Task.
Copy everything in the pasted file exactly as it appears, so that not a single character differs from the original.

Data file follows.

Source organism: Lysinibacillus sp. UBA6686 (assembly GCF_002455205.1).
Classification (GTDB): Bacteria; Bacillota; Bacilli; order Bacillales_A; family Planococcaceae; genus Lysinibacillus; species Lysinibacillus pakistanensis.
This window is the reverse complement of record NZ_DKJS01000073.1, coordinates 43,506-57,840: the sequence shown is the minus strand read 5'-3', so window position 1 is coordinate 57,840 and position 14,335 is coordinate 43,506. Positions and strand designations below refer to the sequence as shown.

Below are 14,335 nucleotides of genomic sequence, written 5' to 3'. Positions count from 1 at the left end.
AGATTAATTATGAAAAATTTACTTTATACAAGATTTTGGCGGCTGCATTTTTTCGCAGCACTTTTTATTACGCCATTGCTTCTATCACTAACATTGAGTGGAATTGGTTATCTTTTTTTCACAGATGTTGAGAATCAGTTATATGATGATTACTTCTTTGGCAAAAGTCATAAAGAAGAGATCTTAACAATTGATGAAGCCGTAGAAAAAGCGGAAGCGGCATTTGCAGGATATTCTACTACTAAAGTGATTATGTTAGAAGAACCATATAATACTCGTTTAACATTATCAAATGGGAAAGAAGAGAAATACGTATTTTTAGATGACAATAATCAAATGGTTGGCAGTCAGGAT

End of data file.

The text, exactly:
Source organism: Lysinibacillus sp. UBA6686 (assembly GCF_002455205.1).
Classification (GTDB): Bacteria; Bacillota; Bacilli; order Bacillales_A; family Planococcaceae; genus Lysinibacillus; species Lysinibacillus pakistanensis.
This window is the reverse complement of record NZ_DKJS01000073.1, coordinates 43,506-57,840: the sequence shown is the minus strand read 5'-3', so window position 1 is coordinate 57,840 and position 14,335 is coordinate 43,506. Positions and strand designations below refer to the sequence as shown.

Below are 14,335 nucleotides of genomic sequence, written 5' to 3'. Positions count from 1 at the left end.
AGATTAATTATGAAAAATTTACTTTATACAAGATTTTGGCGGCTGCATTTTTTCGCAGCACTTTTTATTACGCCATTGCTTCTATCACTAACATTGAGTGGAATTGGTTATCTTTTTTTCACAGATGTTGAGAATCAGTTATATGATGATTACTTCTTTGGCAAAAGTCATAAAGAAGAGATCTTAACAATTGATGAAGCCGTAGAAAAAGCGGAAGCGGCATTTGCAGGATATTCTACTACTAAAGTGATTATGTTAGAAGAACCATATAATACTCGTTTAACATTATCAAATGGGAAAGAAGAGAAATACGTATTTTTAGATGACAATAATCAAATGGTTGGCAGTCAGGAT